Saunders employs her supporting evidence from culture in two ways. First, we find support from past and contemporary thinkers for her definition of the ideal and vision of family love. The impression is conveyed that core concepts like true love and the four realms of love in the family have been with us all along within our Judeo-Christian heritage. Admittedly, it is a difficult task to find a healthy balance between apologetic arguments and the proclamation of a new expression of truth. That is to say, Saunders succeeds in telling the reader that the presented vision of family love is something that is already imbedded in the existing culture, and thus she can count on receiving the attention of her audience at this initial level of the discussion. However, once the reader is repeatedly told that the book at hand confirms what is common knowledge, his attention may wane. In my view, it would have been a more balanced, and thus more effective, approach to highlight Unificationism’s unique religious and social insights into the concept of true love, while at the same time pointing out why past attempts at practicing true love were limited precisely on account of a lack of this new understanding.
Second, towards the end of her book, Saunders discusses true love in action on the level of community and society by means of numerous testimonies about unsung heroes as well as well-known 20th century saints like Martin Luther King, Mohandas Gandhi and Mother Teresa. Indeed, to invoke stories about exemplary men and women has its own merit, providing much needed inspiration for people from all walks of life. However, it seems to me that the argument from culture assumes here a leading role and the reader is still left with the question how these exceptional people could accomplish such outstanding results in the name of true love. Inspiration may lead us to new resolutions, but a real change in our ability to love comes, in my opinion, from a more profound understanding of truth.
Saunders' definition of true love, namely, "to act from the heart for the benefit of another," can be seen as embracing two dimensions, one transcendent the other immanent. In other words, "acting from the heart" implies a reality that describes our God-given original nature, thus pointing to the transcendent quality of true love. On the other hand, "for the benefit of another" denotes the direction and result of our action in the temporal world and in this sense carries the quality of immanence. I would argue that Saunders succeeds in demonstrating the immanent dimension of true love through her numerous cultural references. However, she does not sufficiently explain the transcendent aspect of true love. As a result, she leaves the reader to his own devices in his desire to overcome his inability to practice true love.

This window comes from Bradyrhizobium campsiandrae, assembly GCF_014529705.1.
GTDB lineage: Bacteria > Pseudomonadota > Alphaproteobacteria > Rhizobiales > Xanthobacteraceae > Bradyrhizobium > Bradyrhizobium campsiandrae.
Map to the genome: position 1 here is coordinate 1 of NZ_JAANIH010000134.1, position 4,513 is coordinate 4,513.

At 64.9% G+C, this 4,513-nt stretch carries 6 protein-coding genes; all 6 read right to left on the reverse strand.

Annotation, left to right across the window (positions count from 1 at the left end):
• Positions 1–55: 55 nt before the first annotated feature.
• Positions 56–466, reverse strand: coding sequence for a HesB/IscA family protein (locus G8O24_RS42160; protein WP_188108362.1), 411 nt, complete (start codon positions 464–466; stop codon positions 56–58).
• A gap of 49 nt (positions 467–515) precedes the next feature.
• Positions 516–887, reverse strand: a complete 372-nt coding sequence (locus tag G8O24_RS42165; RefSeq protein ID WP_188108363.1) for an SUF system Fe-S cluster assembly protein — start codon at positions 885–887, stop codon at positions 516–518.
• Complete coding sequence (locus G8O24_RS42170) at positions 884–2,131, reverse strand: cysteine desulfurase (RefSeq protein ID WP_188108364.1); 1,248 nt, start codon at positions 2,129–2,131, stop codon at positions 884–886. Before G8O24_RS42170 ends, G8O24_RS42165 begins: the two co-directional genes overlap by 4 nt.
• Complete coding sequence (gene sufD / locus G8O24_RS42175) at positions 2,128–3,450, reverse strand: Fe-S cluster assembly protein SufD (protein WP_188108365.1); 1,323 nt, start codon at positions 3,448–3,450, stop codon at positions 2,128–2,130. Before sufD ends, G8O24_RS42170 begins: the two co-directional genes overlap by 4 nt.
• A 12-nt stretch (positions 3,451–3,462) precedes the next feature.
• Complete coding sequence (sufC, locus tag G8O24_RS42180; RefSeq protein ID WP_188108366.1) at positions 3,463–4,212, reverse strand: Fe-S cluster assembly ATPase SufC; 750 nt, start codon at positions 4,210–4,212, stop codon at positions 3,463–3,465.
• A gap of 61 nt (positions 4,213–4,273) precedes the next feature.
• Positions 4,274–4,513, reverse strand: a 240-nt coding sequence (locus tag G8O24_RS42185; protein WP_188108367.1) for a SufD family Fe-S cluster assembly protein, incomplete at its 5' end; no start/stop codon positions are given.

The Theological Content
In what sense does the transcendent dimension of true love need further explanation? This issue concerns the theological content of Boundless As the Sea. My first impression of the book was its distinctly Christian appeal, as evidenced by its numerous references to the Bible and the presentation of family love as God's original plan for human beings. In particular, the explanation of conjugal love includes the Unification understanding of the ideal of marital love, thus allowing the reader to gain a new perspective on traditional doctrines of the love of God. In all these areas of the theological discussion of family love, Saunders delivers excellent work, to the point where Christians and even non-believers would appreciate her effort.
However, I was struck by a missing theological dimension in her writing. Somehow she does not finish building the bridge for Christians to understand the Unification position on family love. After everything is said, Boundless As the Sea remains distinctly Christian. In my opinion, the reason for such a verdict lies in its adhering to the traditional concept of God. That is to say, if God is only seen as the transcendent Creator who possesses all perfections, and if God’s love is seen as an outpouring of the infinite abundance contained in His own being, then there is little room for a genuine responsiveness on the part of God towards the love of human beings. To use the terminology of process theology, Saunders refers to God in terms of monopolar theism. Yet I would maintain that the ideal of true love can be fully realized only through understanding God in terms of dipolar theism, God who is perfectly responsive to created beings.
If true love means "to act from the heart for the benefit of another," we need to examine our hearts first. In other words, we need to make sure that our motivation for loving actions is congruent with the original ideal that God imprinted on our hearts. Once we understand that the original ideal is a genuine partnership of love between God and human beings, we will have discovered the first step in a long process of changing our hearts from selfishness to unselfishness. It is through such a process of transforming our hearts that we are able to benefit others, thus becoming modern day heroes and saints. At that point, we will understand that true love is not something we possess, but it is the power generated by God and humankind mutually submitting to one another. Adding this additional perspective, I can appreciate Boundless As the Sea as a significant contribution to our common journey towards that glorious destination, the ideal of true love.